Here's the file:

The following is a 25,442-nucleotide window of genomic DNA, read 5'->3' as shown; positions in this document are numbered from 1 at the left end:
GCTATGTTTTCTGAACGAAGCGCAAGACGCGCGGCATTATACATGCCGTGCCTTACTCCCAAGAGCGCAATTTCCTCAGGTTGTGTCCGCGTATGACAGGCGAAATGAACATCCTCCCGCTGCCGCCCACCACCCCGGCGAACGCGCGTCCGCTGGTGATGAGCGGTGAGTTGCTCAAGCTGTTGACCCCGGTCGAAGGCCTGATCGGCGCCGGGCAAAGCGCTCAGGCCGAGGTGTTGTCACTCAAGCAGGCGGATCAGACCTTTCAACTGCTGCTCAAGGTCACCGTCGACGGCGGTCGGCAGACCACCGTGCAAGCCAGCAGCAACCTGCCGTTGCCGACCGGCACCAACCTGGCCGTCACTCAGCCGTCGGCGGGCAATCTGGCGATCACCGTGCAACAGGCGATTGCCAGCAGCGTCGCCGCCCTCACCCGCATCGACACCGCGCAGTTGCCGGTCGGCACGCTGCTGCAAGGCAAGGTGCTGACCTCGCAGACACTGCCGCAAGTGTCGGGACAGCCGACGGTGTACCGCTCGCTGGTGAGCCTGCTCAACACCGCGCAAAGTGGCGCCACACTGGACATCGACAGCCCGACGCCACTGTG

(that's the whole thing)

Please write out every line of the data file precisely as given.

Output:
The following is a 25,442-nucleotide window of genomic DNA, read 5'->3' as shown; positions in this document are numbered from 1 at the left end:
GCTATGTTTTCTGAACGAAGCGCAAGACGCGCGGCATTATACATGCCGTGCCTTACTCCCAAGAGCGCAATTTCCTCAGGTTGTGTCCGCGTATGACAGGCGAAATGAACATCCTCCCGCTGCCGCCCACCACCCCGGCGAACGCGCGTCCGCTGGTGATGAGCGGTGAGTTGCTCAAGCTGTTGACCCCGGTCGAAGGCCTGATCGGCGCCGGGCAAAGCGCTCAGGCCGAGGTGTTGTCACTCAAGCAGGCGGATCAGACCTTTCAACTGCTGCTCAAGGTCACCGTCGACGGCGGTCGGCAGACCACCGTGCAAGCCAGCAGCAACCTGCCGTTGCCGACCGGCACCAACCTGGCCGTCACTCAGCCGTCGGCGGGCAATCTGGCGATCACCGTGCAACAGGCGATTGCCAGCAGCGTCGCCGCCCTCACCCGCATCGACACCGCGCAGTTGCCGGTCGGCACGCTGCTGCAAGGCAAGGTGCTGACCTCGCAGACACTGCCGCAAGTGTCGGGACAGCCGACGGTGTACCGCTCGCTGGTGAGCCTGCTCAACACCGCGCAAAGTGGCGCCACACTGGACATCGACAGCCCGACGCCACTGTG